A low-cost solution
Last week, Varda Space Industries made the news because it decided to launch one of its manufacturing test satellites with SpaceX in 2023. But is that company’s decision, which was probably one of Varda’s most logical and obvious choices, news? Perhaps there is some rationale for a surprise with Varda’s decision. After all, the company uses Rocket Lab’s Photon bus to host its payload and re-entry vehicle, so perhaps it made sense for Varda to choose Rocket Lab’s Electron to launch and deploy those satellites. But Varda chose not to.
Varda’s co-founder/president pretty much summed up the reasons for this decision in SpaceNews:
“Launch costs is a core driver of our economics…We want to stick to the lowest cost available solution.”
There’s only one lowest cost option of the world’s orbital rocket launch companies–SpaceX. This statement is not meant to indicate favor, nor is it hyperbole. But it is why Varda chose that company. That…and reliability. SpaceX’s Falcon 9 is a very reliable rocket, whereas Rocket Lab’s Electron is less reliable. The Electron experienced its third failure in May this year.
And then there’s the launch tempo of the Falcon 9, which is very high (23 launches so far in 2021). All aspects, low cost, good reliability, and high launch rates are essential to a startup with not much cash (Varda has raised $53 million for its venture so far). So if the company can pare down its launch cost, that’s a smart move.
When Varda chose SpaceX, it allocated an estimated 2% of its $53 million for its first satellite deployment instead of 10% if it had gone with Rocket Lab. That difference is because SpaceX’s Smallsat Rideshare program charges $5,000 per kilogram. Rocket Lab, with a $7.5 million cost per rocket to loft at most 300 kilograms, would be $25,000 per kilogram.
Varda’s manufacturing satellite has a mass of about 120 kilograms, and the company has stated that it wants “to return over 100 kilograms of manufactured cargo to Earth.“ That indicates that at least 100 kilograms of manufacturing materials are transported with the satellite to orbit (maybe a little more), which adds up to 220 kilograms. That manufactured cargo, by the way, is probably very clear optic fiber.
The rest is easy math–220 x 5,000=1,100,000 and 220 x 25,000=5,500,000. Although, with Rocket Lab, there may be no scaling down on the launch price, and so Varda might potentially pay $7.5 million per launch (which is ~$34,000 per kg). This math is so easy that even entrepreneurs can get it right. In this case, it also fundamentally shows why SpaceX was the easy choice.
Using SpaceX, Varda also gives itself some budget flexibility, and while it hasn’t stated its intention, it may decide to use SpaceX’s Falcon 9 again. It would need excellent reasons not to. Launching the other two Varda test satellites with SpaceX instead of Rocket Lab (or others) means the company only spends an estimated $3.3 million for all three satellite deployments. Contrast that with the potential $16.5 million to $22.5 million if Varda had launched with Rocket Lab. The fact that SpaceX launches a lot of rockets annually and reliably only makes Varda’s choice easier. And to be clear, the potentially small percentage allocated to launch for any smallsat operator is why SpaceX’s Rideshare pricing is a big deal.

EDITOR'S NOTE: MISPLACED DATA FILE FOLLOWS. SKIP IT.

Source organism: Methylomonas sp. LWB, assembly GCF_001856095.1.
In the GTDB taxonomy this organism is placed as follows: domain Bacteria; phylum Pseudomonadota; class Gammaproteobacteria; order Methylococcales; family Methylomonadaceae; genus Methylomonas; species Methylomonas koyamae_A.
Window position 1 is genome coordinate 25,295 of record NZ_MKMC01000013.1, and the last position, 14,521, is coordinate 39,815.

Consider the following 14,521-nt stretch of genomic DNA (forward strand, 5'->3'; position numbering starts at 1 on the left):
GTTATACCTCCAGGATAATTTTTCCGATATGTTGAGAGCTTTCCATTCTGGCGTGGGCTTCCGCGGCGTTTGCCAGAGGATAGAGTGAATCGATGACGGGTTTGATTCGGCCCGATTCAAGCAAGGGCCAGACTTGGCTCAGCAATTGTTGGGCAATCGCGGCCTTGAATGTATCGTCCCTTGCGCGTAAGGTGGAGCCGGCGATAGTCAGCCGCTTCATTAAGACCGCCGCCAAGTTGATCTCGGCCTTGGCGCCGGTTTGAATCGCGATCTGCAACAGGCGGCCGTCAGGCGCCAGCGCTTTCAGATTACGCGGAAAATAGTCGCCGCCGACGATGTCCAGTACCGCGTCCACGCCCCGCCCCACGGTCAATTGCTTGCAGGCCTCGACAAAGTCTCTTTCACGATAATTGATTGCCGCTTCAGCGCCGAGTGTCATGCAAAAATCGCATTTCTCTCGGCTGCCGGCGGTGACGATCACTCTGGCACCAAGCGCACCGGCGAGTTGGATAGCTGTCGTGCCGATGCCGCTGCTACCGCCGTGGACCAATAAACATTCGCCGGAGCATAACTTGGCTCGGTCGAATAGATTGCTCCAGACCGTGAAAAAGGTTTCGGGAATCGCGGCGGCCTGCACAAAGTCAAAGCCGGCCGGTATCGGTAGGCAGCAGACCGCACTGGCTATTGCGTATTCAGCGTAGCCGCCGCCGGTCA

If Varda succeeds in this venture, there will be many firsts. One of them is an automated orbiting manufacturing satellite. Another is the viability of a commercial re-entry vehicle that isn’t from the ISS and owned by SpaceX. Even the resulting product, the optic fiber (depending on the cost), could be ground-breaking. Those would be newsworthy events. But choosing SpaceX to help Varda accomplish these firsts is a logical business decision.
Culture Drives Everything
It’s time to talk about culture again, this time regarding Blue Origin’s workforce. For those wondering why I cover culture in space organizations and companies, well, they wouldn’t exist without people. Many companies, new space and old, say they are innovative, and a way to verify that statement is by examining how employees are valued and treated. In a nutshell, innovation requires risk-taking, instilled by confidence, which requires trusting leadership to back employees as they take those risks. If employees and their ideas/contributions aren’t valued, then innovation dies (because why would they stick their necks out for that untrustworthy jerk managing them?).
While no company is perfect in employee treatment, some do a better job at motivating them than others. And other companies…don’t. I’ve worked in both types of environments, with the single motivating job I had eventually (and sadly) becoming a motivational desert (and not just for me). Still, I was sad to leave that job because of all the people I worked with. That all noted, in my experience, it doesn’t take much to demotivate motivated people.
Case in point, Blue Origin’s workforce travails.
People: They’re a Blessing (and a Curse)
It appears that Blue Origin’s veneer of innovation and space technology expertise is beginning to wear thin for a few employees. It’s not surprising, not because it’s Blue Origin, but because Blue Origin runs on people. People, who can be innovative and kind, can also be cautious and cruel. A company consists of people–managers, engineers, janitors, IT, marketers, etc. Author and consultant Christopher Duncan notes the challenge of people in “Unite The Tribes:”